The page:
The RoundRobinPool is a means of expressing the fact that messages sent to troopers will be sent to each trooper child one after the other. Routers encode strategies for sending messages to several actors at once, Akka provides many predefined routers.

Crashed Stormtroopers

Ultimately, actors can crash, and it is then the job of the supervisor to decide what to do. The decision-making mechanism is represented by a so-called supervision strategy. For example, Vader could decide to retry restarting a storm trooper 3 times before giving up and stopping it:

import akka.actor._

class Vader extends Actor {

  val troopers: ActorRef = context.actorOf(
    RoundRobinPool(8).props(Props[StromTrooper])
  )

  override def supervisorStrategy =
    OneForOneStrategy(maxNrOfRetries = 3) {
      case t: Throwable =>
        log.error("StormTrooper down!", t)
        SupervisorStrategy.Restart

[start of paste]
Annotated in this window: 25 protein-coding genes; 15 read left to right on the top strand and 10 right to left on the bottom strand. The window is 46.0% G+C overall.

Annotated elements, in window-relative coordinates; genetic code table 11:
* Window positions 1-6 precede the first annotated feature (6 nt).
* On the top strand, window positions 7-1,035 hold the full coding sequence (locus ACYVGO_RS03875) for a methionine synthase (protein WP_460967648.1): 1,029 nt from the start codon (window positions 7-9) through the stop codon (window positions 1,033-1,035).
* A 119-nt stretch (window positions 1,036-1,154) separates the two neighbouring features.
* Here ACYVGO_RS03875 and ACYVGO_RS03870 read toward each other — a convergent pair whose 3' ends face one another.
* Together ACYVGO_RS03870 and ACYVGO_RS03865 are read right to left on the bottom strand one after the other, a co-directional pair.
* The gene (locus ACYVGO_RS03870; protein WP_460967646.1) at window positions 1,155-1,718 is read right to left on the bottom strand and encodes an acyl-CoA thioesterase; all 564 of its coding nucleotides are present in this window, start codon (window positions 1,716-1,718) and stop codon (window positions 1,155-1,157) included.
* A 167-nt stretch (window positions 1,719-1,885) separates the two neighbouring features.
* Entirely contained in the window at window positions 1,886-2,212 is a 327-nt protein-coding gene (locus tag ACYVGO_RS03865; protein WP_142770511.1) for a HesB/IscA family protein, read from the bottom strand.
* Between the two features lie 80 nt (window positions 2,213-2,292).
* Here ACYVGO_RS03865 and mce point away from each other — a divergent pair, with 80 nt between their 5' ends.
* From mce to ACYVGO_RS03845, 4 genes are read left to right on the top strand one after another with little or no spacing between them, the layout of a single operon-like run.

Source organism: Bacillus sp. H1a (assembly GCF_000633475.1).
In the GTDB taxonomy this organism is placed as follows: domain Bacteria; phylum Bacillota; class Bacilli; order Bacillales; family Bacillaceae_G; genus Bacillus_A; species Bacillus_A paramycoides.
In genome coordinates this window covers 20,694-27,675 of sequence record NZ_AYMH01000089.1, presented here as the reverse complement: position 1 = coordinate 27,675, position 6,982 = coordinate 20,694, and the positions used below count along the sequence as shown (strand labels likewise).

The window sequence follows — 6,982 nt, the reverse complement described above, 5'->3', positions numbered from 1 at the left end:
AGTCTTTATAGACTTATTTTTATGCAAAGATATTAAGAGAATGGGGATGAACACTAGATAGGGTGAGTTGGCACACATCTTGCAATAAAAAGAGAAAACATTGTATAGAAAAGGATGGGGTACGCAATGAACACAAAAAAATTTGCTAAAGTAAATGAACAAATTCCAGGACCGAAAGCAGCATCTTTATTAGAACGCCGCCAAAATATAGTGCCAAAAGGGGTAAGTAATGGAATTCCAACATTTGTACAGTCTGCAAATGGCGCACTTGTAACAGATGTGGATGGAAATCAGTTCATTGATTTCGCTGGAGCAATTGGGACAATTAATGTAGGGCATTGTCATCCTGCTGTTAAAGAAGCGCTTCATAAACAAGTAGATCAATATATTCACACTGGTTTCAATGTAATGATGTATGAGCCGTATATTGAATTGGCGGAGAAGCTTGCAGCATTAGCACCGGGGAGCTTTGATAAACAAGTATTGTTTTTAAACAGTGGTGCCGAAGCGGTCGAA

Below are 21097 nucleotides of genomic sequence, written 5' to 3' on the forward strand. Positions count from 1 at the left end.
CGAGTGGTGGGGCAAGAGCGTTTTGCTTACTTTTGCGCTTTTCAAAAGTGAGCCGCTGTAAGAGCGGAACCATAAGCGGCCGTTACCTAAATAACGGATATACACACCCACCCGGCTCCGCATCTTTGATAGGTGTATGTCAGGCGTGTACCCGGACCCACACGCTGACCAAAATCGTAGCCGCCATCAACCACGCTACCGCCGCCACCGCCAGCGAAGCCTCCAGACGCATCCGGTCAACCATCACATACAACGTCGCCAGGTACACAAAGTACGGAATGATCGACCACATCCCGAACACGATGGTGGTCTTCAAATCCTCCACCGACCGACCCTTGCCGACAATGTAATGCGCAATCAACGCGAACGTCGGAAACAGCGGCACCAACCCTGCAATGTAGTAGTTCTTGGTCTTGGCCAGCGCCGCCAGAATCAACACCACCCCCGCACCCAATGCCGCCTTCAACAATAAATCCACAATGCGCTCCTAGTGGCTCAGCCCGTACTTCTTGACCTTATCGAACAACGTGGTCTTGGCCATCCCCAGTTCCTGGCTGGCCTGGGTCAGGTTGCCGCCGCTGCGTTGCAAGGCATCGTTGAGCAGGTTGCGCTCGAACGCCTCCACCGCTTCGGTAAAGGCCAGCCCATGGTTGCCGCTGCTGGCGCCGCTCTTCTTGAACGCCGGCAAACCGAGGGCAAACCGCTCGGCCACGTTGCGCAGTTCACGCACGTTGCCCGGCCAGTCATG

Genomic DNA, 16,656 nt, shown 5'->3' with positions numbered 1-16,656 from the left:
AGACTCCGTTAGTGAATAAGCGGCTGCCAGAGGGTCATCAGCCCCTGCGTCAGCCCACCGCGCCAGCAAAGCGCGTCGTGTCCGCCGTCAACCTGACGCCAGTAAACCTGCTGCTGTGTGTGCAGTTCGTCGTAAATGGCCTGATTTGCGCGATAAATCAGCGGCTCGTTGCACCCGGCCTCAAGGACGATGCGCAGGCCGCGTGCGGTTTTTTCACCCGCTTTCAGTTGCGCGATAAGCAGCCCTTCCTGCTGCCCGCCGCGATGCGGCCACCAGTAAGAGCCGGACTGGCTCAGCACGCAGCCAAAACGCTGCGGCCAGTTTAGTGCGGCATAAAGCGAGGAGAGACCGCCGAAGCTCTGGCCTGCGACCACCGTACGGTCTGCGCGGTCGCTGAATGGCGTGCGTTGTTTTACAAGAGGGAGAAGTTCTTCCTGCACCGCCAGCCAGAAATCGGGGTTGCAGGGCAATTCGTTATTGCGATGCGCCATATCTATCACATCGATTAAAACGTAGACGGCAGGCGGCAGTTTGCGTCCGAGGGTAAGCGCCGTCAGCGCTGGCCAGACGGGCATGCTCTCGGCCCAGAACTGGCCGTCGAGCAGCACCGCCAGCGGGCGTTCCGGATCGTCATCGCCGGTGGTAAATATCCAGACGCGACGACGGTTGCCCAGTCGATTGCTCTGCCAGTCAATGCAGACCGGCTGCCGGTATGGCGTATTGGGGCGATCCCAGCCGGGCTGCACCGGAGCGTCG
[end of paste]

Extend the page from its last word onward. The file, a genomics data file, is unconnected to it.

}
}

This supervision strategy is rather crude since it deals with all types of Throwable in the same fashion. We will see in our next post that supervision strategies are an effective means of reacting to different types of failures in different ways.

Combining Futures and Actors

There is one golden rule of working with actors: you should not perform any blocking operation such as for example a blocking network call. The reason is simple: if the actor blocks, it can not process incoming messages which may lead to a full mailbox (or rather, since the default mailbox used by actors is unbounded, to an OutOfMemoryException.

This is why it may be useful to be able to use Futures within actors. The pipe pattern is designed to do just that: it send the result of a Future to an actor: